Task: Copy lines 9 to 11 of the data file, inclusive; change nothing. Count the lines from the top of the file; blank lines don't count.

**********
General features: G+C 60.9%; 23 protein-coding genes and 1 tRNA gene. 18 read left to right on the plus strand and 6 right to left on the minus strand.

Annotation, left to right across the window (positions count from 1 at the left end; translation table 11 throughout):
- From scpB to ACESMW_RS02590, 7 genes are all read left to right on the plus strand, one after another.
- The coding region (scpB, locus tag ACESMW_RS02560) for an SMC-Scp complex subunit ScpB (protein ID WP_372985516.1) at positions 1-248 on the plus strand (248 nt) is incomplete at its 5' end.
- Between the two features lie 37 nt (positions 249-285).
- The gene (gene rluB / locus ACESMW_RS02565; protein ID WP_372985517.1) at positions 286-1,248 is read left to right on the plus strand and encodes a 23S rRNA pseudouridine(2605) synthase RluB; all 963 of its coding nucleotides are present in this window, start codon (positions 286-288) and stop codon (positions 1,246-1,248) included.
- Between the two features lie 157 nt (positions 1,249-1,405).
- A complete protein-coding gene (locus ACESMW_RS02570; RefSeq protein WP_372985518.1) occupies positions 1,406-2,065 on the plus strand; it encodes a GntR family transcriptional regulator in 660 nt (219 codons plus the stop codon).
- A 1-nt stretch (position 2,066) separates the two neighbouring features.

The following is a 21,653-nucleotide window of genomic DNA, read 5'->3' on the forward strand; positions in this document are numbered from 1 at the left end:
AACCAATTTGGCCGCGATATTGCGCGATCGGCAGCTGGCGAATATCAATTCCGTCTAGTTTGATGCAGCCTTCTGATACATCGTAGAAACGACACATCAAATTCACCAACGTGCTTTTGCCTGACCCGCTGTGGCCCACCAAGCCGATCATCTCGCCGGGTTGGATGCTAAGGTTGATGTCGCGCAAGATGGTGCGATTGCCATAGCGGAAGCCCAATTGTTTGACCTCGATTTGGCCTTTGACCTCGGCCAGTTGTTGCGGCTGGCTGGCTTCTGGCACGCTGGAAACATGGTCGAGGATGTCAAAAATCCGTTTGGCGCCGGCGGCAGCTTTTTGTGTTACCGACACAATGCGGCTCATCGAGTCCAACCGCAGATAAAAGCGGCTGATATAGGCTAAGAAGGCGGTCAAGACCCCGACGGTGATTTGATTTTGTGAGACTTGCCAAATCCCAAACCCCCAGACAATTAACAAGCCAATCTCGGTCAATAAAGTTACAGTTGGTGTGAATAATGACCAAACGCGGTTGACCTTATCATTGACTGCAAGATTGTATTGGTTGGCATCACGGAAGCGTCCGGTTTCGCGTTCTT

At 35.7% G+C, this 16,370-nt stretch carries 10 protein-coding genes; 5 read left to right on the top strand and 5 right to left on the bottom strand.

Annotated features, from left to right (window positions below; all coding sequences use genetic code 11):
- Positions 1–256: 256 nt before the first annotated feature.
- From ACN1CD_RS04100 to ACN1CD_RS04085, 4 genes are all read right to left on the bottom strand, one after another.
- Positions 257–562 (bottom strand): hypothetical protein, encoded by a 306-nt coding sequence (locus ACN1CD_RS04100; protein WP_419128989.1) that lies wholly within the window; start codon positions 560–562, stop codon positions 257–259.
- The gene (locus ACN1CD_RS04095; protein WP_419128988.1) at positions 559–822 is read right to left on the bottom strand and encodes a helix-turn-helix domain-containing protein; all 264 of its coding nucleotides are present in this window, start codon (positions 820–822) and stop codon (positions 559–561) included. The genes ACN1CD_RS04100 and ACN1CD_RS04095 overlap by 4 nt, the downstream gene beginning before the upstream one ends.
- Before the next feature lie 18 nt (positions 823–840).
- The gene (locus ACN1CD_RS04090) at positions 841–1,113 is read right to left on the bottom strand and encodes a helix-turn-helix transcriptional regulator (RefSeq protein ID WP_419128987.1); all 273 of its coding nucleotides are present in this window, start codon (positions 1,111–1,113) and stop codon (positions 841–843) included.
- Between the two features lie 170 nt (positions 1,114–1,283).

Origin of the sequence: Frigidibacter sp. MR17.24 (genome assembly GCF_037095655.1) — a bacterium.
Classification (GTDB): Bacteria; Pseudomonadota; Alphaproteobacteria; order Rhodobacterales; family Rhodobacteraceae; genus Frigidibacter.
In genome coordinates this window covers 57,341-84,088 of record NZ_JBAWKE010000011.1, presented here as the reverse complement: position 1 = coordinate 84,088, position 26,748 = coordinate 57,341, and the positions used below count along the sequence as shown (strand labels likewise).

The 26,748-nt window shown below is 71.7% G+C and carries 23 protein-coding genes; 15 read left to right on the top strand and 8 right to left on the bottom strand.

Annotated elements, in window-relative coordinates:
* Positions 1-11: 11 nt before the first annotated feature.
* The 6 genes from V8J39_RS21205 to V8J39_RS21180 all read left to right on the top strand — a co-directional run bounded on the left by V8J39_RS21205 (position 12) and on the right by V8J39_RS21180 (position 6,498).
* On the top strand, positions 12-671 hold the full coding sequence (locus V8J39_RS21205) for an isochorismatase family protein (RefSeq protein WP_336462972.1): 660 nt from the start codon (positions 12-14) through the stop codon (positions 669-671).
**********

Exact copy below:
- A 1-nt stretch (position 2,066) separates the two neighbouring features.

The following is a 21,653-nucleotide window of genomic DNA, read 5'->3' on the forward strand; positions in this document are numbered from 1 at the left end:
AACCAATTTGGCCGCGATATTGCGCGATCGGCAGCTGGCGAATATCAATTCCGTCTAGTTTGATGCAGCCTTCTGATACATCGTAGAAACGACACATCAAATTCACCAACGTGCTTTTGCCTGACCCGCTGTGGCCCACCAAGCCGATCATCTCGCCGGGTTGGATGCTAAGGTTGATGTCGCGCAAGATGGTGCGATTGCCATAGCGGAAGCCCAATTGTTTGACCTCGATTTGGCCTTTGACCTCGGCCAGTTGTTGCGGCTGGCTGGCTTCTGGCACGCTGGAAACATGGTCGAGGATGTCAAAAATCCGTTTGGCGCCGGCGGCAGCTTTTTGTGTTACCGACACAATGCGGCTCATCGAGTCCAACCGCAGATAAAAGCGGCTGATATAGGCTAAGAAGGCGGTCAAGACCCCGACGGTGATTTGATTTTGTGAGACTTGCCAAATCCCAAACCCCCAGACAATTAACAAGCCAATCTCGGTCAATAAAGTTACAGTTGGTGTGAATAATGACCAAACGCGGTTGACCTTATCATTGACTGCAAGATTGTATTGGTTGGCATCACGGAAGCGTCCGGTTTCGCGTTCTT